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Votes

Ask about Unsecured Guns

Ask about unsecured guns in homes where children play.

Every 14th of the month since the Sandy Hook Elementary School shootings in Connecticut, Brady Center members have been holding a one-hour vigil outside of the National Rifle Association headquarters in Fairfax

Every 14th of the month since the Sandy Hook Elementary School shootings in Connecticut, Brady Center members have been holding a one-hour vigil outside of the National Rifle Association headquarters in Fairfax Photo Contributed

“We talk about peanut allergies, bad language and bullying. We need to start asking these simple questions that are going to save lives: ‘Is there a gun in the house and is it properly secured?’ It’s time to put it in the lexicon of being a parent.”

— Kevin Bergen, member of the Brady Center’s Northern Virginia Chapter

A combined effort between the Brady Campaign to Prevent Violence and the American Academy of Pediatrics, the nation’s first ASK Day encourages parents to keep their children safe by ASKing, “Is there an unlocked gun where my child plays?”

“It’s an education program,” Martina Leinz, president of the Northern Virginia Chapter of the Brady Campaign, said. “It’s not passing judgment on anyone — it is just encouraging parents to ask if there are guns in the home where their children play and if so, are they safely stored with weapons locked separate from ammunition. Many parents don’t ask this important question because they feel awkward but asking tough questions goes hand-in-hand with parenting. Asking just this one question could save a child’s life.”

The Brady Chapters are the grassroots arms of the central organization headquartered in Washington D.C. The Northern Virginia Chapter is all- volunteer.

“The Brady Campaign provides all the material and we have literature we can share with parents,” Leinz said. “There are chapters like ours all throughout the country that are asking their own communities to be involved, and asking for legislators to spread the word. We are just thrilled that the Alexandria City Council saw the value in ASK day and empowering parents to play an active role in keeping their children safe.”

Though the first officially declared ASK day will take place June 21, the overall campaign has been going on throughout the nation for years. This is the first year, however, that the Virginia chapters have fully embraced the campaign.

“We have been focusing our efforts on passing sensible legislation to make our children safe such as requiring background checks on all gun sales,” Leinz said. “Unfortunately, in both Richmond and Congress, our legislators are failing to act.”

The Brady Campaign has not seen much legislative success in Congress, but that has not stopped its members from fighting for children’s safety around the nation, where gun violence is more pervasive than much of the public even realizes.

“The ASK campaign empowers parents to take action to protect their children even if Congress won’t,” Leinz said. “The sad reality is that one in three homes with children have guns and many of them are left unlocked and loaded which is highly dangerous. Eighty percent of unintentional firearm deaths of kids under 15 occur in a home.”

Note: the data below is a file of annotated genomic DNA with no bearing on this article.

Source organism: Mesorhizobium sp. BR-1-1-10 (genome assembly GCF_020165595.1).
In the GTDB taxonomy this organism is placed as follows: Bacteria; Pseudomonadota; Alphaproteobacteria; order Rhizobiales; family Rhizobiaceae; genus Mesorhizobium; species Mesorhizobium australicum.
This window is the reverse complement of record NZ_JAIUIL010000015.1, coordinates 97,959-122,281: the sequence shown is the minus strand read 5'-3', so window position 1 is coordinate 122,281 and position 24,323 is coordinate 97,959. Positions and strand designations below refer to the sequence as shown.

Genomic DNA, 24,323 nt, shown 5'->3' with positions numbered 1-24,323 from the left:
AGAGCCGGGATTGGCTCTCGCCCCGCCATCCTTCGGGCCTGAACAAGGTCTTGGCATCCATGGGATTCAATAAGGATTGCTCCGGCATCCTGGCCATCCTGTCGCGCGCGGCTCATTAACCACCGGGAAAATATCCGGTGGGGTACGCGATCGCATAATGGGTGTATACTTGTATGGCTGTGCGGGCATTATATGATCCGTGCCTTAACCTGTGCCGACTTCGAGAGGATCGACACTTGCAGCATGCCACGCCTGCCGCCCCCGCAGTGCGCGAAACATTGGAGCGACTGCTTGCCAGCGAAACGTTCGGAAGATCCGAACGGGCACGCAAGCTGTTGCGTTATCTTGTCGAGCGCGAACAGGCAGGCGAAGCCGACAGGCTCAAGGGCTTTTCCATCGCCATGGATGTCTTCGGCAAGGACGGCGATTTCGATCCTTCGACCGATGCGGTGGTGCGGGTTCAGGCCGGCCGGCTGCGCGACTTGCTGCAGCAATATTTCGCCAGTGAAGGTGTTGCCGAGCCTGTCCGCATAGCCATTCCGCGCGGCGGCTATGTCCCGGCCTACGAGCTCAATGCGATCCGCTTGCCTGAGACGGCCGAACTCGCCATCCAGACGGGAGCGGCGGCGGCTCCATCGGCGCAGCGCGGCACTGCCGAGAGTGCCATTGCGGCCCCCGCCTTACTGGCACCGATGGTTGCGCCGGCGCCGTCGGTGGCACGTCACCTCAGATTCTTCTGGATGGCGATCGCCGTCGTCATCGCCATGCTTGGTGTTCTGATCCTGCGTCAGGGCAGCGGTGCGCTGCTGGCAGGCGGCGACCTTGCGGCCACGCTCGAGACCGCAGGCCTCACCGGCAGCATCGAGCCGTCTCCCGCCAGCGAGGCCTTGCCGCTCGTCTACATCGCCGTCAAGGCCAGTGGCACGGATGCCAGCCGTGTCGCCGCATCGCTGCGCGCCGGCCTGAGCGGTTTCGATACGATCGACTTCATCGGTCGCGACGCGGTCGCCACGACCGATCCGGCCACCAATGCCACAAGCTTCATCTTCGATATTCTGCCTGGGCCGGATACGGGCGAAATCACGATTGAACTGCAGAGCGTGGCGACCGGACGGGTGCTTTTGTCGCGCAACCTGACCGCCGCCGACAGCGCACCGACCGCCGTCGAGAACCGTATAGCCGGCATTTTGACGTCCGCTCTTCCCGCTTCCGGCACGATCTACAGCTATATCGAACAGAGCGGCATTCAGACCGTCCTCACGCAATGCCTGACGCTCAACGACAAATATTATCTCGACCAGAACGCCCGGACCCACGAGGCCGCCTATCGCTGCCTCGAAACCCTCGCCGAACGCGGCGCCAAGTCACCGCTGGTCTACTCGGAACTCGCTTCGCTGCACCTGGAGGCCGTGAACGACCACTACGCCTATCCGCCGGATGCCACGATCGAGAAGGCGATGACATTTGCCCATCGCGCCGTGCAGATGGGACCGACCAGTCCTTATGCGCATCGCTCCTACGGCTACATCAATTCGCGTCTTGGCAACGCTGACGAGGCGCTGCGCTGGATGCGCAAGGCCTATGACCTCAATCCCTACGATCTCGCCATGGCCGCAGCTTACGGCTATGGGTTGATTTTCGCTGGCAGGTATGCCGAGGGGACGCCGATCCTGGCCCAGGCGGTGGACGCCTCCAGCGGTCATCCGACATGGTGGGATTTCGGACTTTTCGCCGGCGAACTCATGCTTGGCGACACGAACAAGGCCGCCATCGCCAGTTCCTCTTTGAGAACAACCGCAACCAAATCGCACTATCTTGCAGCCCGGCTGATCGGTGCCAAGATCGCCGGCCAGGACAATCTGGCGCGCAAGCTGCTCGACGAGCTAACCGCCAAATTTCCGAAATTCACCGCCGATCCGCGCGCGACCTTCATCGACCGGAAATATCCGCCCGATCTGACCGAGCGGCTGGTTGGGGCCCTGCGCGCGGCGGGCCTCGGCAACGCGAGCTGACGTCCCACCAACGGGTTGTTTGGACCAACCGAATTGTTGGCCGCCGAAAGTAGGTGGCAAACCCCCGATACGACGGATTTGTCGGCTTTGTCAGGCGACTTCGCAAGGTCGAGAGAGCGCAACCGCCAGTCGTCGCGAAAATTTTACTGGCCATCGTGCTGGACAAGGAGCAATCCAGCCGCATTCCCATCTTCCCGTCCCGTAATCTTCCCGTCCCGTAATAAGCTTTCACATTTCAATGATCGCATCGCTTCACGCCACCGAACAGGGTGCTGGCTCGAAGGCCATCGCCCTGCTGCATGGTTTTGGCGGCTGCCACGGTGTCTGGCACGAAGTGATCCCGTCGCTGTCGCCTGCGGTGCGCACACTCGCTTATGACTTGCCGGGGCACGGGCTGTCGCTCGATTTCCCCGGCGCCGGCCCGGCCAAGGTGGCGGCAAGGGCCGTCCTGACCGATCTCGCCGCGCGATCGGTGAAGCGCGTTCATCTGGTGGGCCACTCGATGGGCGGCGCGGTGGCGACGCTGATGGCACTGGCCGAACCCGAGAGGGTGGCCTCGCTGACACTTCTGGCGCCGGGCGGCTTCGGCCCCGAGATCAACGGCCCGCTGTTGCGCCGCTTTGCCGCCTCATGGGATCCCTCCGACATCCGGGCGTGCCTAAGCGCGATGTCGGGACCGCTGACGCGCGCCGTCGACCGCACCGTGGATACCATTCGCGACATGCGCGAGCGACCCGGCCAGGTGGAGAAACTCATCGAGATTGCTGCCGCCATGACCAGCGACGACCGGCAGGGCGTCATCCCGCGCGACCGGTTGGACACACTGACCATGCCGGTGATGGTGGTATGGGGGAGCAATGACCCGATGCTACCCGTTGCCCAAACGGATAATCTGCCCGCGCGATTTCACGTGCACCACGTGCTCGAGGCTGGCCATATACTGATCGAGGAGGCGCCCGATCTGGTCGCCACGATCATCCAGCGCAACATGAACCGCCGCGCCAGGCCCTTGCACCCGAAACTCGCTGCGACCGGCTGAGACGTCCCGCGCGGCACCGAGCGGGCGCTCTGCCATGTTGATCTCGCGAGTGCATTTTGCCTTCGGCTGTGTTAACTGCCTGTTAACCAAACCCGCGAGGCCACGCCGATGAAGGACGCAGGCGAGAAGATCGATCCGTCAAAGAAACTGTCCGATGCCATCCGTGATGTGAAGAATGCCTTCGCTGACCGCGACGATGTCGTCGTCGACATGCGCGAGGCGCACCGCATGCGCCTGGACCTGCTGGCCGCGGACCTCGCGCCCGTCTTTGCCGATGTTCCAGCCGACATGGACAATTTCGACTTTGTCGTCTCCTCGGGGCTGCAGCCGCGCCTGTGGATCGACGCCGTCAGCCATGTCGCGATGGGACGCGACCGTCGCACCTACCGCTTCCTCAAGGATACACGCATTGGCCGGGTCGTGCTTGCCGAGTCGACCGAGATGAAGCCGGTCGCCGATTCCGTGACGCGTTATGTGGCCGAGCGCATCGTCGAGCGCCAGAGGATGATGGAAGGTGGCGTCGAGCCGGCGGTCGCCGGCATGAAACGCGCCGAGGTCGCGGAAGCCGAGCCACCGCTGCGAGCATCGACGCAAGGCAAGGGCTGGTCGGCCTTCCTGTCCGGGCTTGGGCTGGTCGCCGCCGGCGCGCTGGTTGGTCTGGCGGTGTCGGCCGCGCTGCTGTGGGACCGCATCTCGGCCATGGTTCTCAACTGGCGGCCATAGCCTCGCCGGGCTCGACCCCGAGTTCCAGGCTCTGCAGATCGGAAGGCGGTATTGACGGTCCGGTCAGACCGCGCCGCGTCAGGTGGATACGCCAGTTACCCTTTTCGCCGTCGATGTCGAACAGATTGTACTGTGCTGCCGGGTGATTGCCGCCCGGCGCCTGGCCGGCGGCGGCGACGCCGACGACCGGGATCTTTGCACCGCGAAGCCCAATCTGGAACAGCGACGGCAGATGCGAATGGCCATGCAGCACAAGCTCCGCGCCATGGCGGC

In honor of this year’s ASK day, Leinz said the Brady Center encourages volunteers to share their life-saving knowledge with everyone they can.

“We are going to be sharing the information with our volunteers and we ask that they share it with their faith communities in their Saturday or Sunday worship services,” Leinz said.

Brady Center volunteers in Northern Virginia have not been exclusively devoting their time and energy to establishing an official ASK day, either. Every 14th of the month since the Sandy Hook Elementary School shootings, Brady Center members have been holding a one-hour vigil outside of the NRA headquarters in Fairfax. Saturday, June 14, marked the organization's 18th vigil.

Kevin Bergen, a local member of the Brady Center’s Northern Virginia Chapter, said he has been involved with the organization for about four months.

“There are 60,000 members across the country, and they have inspired 19 million households to ask if there are guns where people play,” Bergen said. “We want parents to ask if there is a gun in the home. It is an issue that should be important to both the right and the left, even for the most passionate NRA member. I don’t think NRA membership is in favor of kids finding loaded and unlocked guns in the home.”

Bergen, a former probation and parole officer, said violent activities involving firearms and children happen every day. He said he is proud to be one of people standing outside of NRA headquarters each month.

“There are always anywhere between 35 and 65 people with signs and banners out there,” he said.

He said he hopes the Alexandria City Council’s proclamation is one big step toward making it a social norm for parents to ask and insist about gun safety in every home across the country.

“We talk about peanut allergies, bad language and bullying,” Bergen said. “We need to start asking these simple questions that are going to save lives: ‘Is there a gun in the house and is it properly secured?’ It’s time to put it in the lexicon of being a parent.”